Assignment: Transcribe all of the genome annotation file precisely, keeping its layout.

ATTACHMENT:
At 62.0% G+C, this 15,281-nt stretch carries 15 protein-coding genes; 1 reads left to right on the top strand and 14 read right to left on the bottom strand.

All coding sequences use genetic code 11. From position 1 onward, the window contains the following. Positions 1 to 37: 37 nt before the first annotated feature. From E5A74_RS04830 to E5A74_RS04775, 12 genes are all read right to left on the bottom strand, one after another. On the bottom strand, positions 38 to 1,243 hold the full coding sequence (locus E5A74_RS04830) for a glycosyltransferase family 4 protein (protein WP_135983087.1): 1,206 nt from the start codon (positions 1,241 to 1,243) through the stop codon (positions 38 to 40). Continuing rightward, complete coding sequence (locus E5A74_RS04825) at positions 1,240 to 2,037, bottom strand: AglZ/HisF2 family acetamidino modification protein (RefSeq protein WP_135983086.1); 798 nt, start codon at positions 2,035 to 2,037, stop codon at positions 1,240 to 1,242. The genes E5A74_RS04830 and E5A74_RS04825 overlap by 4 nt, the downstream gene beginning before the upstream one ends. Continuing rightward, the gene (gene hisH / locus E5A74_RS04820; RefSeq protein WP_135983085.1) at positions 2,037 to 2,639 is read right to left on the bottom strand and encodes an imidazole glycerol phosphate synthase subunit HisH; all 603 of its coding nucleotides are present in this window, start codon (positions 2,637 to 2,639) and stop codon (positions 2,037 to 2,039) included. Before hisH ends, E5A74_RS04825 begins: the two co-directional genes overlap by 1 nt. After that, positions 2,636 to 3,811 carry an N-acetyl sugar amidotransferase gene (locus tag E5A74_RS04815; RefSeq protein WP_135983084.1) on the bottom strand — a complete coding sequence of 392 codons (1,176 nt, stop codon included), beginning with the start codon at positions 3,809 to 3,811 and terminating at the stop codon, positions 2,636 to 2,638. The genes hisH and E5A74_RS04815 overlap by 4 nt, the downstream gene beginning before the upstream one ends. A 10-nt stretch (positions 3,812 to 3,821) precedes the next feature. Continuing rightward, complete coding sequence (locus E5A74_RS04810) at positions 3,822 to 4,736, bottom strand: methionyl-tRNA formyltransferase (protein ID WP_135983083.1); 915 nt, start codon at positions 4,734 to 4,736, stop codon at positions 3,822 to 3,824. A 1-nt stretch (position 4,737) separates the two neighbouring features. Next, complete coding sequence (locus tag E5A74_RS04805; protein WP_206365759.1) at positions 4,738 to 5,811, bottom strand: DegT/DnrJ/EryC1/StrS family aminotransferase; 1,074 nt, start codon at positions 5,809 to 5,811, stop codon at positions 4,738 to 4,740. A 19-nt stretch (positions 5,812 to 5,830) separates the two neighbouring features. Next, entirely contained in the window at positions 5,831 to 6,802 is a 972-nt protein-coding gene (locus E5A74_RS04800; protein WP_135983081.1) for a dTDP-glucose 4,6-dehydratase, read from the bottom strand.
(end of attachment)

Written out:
At 62.0% G+C, this 15,281-nt stretch carries 15 protein-coding genes; 1 reads left to right on the top strand and 14 read right to left on the bottom strand.

All coding sequences use genetic code 11. From position 1 onward, the window contains the following. Positions 1 to 37: 37 nt before the first annotated feature. From E5A74_RS04830 to E5A74_RS04775, 12 genes are all read right to left on the bottom strand, one after another. On the bottom strand, positions 38 to 1,243 hold the full coding sequence (locus E5A74_RS04830) for a glycosyltransferase family 4 protein (protein WP_135983087.1): 1,206 nt from the start codon (positions 1,241 to 1,243) through the stop codon (positions 38 to 40). Continuing rightward, complete coding sequence (locus E5A74_RS04825) at positions 1,240 to 2,037, bottom strand: AglZ/HisF2 family acetamidino modification protein (RefSeq protein WP_135983086.1); 798 nt, start codon at positions 2,035 to 2,037, stop codon at positions 1,240 to 1,242. The genes E5A74_RS04830 and E5A74_RS04825 overlap by 4 nt, the downstream gene beginning before the upstream one ends. Continuing rightward, the gene (gene hisH / locus E5A74_RS04820; RefSeq protein WP_135983085.1) at positions 2,037 to 2,639 is read right to left on the bottom strand and encodes an imidazole glycerol phosphate synthase subunit HisH; all 603 of its coding nucleotides are present in this window, start codon (positions 2,637 to 2,639) and stop codon (positions 2,037 to 2,039) included. Before hisH ends, E5A74_RS04825 begins: the two co-directional genes overlap by 1 nt. After that, positions 2,636 to 3,811 carry an N-acetyl sugar amidotransferase gene (locus tag E5A74_RS04815; RefSeq protein WP_135983084.1) on the bottom strand — a complete coding sequence of 392 codons (1,176 nt, stop codon included), beginning with the start codon at positions 3,809 to 3,811 and terminating at the stop codon, positions 2,636 to 2,638. The genes hisH and E5A74_RS04815 overlap by 4 nt, the downstream gene beginning before the upstream one ends. A 10-nt stretch (positions 3,812 to 3,821) precedes the next feature. Continuing rightward, complete coding sequence (locus E5A74_RS04810) at positions 3,822 to 4,736, bottom strand: methionyl-tRNA formyltransferase (protein ID WP_135983083.1); 915 nt, start codon at positions 4,734 to 4,736, stop codon at positions 3,822 to 3,824. A 1-nt stretch (position 4,737) separates the two neighbouring features. Next, complete coding sequence (locus tag E5A74_RS04805; protein WP_206365759.1) at positions 4,738 to 5,811, bottom strand: DegT/DnrJ/EryC1/StrS family aminotransferase; 1,074 nt, start codon at positions 5,809 to 5,811, stop codon at positions 4,738 to 4,740. A 19-nt stretch (positions 5,812 to 5,830) separates the two neighbouring features. Next, entirely contained in the window at positions 5,831 to 6,802 is a 972-nt protein-coding gene (locus E5A74_RS04800; protein WP_135983081.1) for a dTDP-glucose 4,6-dehydratase, read from the bottom strand.